As corporate travel giants work to refine and improve their technology stacks, travel managers and travelers alike will be empowered with new tools and suggestions.
American Express Global Business Travel has been the big dog in corporate travel for some time. After acquiring KDS and HRG, though, the company was faced with the major challenge of integrating a variety of competing systems into its existing platform.
The integration is ahead of schedule, according to American Express Global Business Travel’s chief information and technology officer, and having a variety of different tools for clients is bringing a big lift to its business. Check out my story below.
We’ve also got updates on the state of cloud computing in travel and United’s move to add non-binary gender identifications for travelers — something every company should do.
In other news, I’ll be in Chicago for the ACTE Global Summit in a couple of weeks. Let me know if you’d like to meet up for a Chicago dog or some deep dish (Lou Malnati’s, not Giordano’s, please).
— Andrew Sheivachman, Senior Editor
Airlines, Hotels and Innovation
American Express GBT Reports No Major Indigestion After 2 Big Acquisitions: It’s one thing to buy a competitor, and another to successfully integrate systems. American Express Global Business Travel has had to do it twice in recent years, and the company says the new tools have been a big boost.
Travel Tech Execs Take Shine Off Cloud Computing by Highlighting Hidden Perils: Executives from Expedia and other travel companies acknowledged at an Amadeus tech conference that cloud computing can lead to hidden waste. Mistakes include not monitoring costs and allowing internal strife to delay cross-department projects.
United Becomes First Airline to Add Gender Identifications for Non-Binary Flyers: United is the first U.S. airline to let its passengers pick a gender option other than male or female when booking tickets. Delta and other carriers said last month that they plan to make similar moves shortly. We’re with they/them.
Japan Adopts New Payments Tech in Response to Chinese Tourism Boom: Americans and Europeans who used to scoff at QR-style bar codes are going to need to learn how to use them to pay for meals, attractions, and tickets whenever they visit Japan. The reason? Swelling Chinese tourism is prompting the country to adopt China’s preferred mobile payment method.
Amadeus Buys Airport Self-Service Baggage Firm to Diversify Further: Automated bag-drop technology may be widespread at major airports, but the rest of the world still has to add the equipment needed for passengers to scan their own bags. Amadeus aims to help sell those machines now that it has bought ICM. Amadeus is positioning itself to compete assertively with airline-owned SITA for airport tech sales.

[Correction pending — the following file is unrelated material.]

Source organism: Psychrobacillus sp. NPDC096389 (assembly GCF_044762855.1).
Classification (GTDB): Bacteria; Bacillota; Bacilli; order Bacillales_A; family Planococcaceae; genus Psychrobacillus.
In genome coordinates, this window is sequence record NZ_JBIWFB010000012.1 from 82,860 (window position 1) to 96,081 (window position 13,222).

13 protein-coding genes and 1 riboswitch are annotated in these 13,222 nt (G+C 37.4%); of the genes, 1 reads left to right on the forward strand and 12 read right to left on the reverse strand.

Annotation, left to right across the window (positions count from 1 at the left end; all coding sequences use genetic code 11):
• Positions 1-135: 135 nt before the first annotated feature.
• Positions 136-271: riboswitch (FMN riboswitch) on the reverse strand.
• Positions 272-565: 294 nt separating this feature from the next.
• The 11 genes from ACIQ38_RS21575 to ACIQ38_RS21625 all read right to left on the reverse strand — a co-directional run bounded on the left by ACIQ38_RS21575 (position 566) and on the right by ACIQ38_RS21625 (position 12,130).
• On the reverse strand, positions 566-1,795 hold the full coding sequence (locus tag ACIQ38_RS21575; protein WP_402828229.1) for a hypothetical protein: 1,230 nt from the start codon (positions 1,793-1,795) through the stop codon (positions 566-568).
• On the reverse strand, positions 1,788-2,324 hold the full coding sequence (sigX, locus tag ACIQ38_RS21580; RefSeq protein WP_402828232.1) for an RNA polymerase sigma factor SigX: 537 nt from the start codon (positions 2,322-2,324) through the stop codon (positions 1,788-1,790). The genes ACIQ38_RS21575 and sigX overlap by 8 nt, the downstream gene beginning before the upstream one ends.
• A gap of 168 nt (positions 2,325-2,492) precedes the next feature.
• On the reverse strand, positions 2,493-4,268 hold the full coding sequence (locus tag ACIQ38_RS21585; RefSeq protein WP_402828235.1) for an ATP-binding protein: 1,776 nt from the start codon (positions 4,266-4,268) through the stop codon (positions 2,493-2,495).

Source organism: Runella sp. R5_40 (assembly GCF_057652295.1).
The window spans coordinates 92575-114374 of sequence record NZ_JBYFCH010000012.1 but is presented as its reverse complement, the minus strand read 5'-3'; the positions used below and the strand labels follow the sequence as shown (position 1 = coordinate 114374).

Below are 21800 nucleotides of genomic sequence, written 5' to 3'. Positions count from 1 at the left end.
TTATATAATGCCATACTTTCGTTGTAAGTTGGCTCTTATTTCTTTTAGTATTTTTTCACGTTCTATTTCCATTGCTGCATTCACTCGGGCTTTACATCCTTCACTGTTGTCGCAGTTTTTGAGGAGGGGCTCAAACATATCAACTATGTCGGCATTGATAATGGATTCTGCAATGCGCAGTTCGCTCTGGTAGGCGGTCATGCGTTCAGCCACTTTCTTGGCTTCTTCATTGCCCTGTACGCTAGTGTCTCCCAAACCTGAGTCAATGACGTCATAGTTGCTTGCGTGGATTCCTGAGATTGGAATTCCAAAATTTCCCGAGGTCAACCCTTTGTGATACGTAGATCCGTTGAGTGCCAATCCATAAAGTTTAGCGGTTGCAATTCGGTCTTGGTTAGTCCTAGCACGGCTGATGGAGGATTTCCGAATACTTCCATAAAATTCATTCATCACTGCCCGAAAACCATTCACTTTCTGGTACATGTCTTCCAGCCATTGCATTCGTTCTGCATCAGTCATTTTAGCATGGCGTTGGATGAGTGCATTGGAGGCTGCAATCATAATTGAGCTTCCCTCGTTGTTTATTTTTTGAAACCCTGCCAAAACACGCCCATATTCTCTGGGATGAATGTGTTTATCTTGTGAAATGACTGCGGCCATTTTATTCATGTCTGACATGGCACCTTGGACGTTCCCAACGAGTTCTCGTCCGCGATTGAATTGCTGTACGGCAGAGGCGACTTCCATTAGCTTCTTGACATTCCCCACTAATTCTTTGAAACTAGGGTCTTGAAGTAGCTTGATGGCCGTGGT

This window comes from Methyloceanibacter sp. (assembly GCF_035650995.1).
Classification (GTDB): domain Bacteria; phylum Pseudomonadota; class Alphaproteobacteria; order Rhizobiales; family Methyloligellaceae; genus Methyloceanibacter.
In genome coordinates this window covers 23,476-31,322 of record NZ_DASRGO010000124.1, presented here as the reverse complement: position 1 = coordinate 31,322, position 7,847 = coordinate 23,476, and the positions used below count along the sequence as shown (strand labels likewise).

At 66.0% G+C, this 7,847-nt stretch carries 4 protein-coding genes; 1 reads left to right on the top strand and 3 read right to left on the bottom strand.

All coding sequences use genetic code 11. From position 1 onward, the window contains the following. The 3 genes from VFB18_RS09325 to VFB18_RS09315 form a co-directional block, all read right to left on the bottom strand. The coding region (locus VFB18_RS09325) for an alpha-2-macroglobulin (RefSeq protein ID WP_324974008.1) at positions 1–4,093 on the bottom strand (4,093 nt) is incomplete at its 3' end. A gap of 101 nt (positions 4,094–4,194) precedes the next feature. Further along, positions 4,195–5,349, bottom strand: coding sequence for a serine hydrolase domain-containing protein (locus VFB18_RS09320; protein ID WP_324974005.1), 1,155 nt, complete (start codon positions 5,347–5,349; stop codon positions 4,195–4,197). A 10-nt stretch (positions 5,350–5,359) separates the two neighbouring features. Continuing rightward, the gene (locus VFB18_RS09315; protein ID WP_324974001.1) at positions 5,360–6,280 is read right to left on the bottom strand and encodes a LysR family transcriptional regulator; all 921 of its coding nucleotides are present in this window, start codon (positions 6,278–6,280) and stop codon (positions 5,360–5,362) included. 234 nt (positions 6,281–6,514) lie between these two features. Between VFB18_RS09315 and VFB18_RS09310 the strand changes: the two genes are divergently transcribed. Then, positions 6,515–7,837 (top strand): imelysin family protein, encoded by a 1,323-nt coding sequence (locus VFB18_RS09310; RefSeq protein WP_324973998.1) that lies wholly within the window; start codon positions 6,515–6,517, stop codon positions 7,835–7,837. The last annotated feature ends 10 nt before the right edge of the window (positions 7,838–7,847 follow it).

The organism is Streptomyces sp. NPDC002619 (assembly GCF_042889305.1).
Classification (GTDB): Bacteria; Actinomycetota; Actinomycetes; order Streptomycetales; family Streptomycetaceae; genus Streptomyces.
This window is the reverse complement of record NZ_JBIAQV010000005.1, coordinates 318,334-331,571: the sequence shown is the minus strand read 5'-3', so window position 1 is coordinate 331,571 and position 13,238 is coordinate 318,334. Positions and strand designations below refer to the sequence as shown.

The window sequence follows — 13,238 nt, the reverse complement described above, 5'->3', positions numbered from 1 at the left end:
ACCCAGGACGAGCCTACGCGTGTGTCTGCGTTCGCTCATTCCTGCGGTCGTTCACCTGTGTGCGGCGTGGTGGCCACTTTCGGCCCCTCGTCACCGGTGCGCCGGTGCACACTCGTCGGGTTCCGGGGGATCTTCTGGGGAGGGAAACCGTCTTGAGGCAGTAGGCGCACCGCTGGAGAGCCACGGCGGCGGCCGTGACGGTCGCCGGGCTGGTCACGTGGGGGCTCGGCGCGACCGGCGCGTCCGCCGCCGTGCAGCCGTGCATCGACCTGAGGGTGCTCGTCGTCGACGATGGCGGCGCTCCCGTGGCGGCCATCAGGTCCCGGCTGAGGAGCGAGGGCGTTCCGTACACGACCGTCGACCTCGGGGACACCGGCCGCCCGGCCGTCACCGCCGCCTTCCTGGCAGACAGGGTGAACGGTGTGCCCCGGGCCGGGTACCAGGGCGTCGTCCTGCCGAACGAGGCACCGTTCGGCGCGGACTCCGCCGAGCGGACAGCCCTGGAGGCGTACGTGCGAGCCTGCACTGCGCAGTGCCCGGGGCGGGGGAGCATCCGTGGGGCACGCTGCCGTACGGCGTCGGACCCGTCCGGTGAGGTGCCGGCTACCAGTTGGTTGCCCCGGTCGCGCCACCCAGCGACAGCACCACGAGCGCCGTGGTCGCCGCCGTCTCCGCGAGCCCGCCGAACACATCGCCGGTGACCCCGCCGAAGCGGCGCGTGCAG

Co-Living and Co-Working Are Gimmicks, Declares 25hours Hotels CEO: What’s most interesting about this boutique lifestyle hotel brand is its willingness to take risks and to continually experiment, but not if that means following the pack.
The Future of Travel
Uber Buys Middle East Rival Careem for $3.1 Billion: Aside from getting rid of a worthy competitor and making it family, the deal bolsters Uber’s position as a global player against rival Lyft as both head for a public listing.
Why Vienna Is the Next Great Bargain European Airport: Considering rail connections, Vienna is as good an entry into Central Europe as any German city may be. And it has the benefit of being a top-tier airport, not some afterthought a hundred kilometers away from the city it is named after.
Cathay Pacific Pays $287 Million to Join Low-Cost Market: It’s a couple of years late but at least Cathay Pacific has finally recognized the need to get into the budget segment.
Skift Senior Editor Andrew Sheivachman [[email protected]] curates the Skift Corporate Travel Innovation Report. Skift emails the newsletter every Thursday.
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Photo credit: Taiwan Taoyuan International Airport 2nd terminal. Corporate travel giants are working to refine and improve their technology stacks. Moralis Tsai / Unspash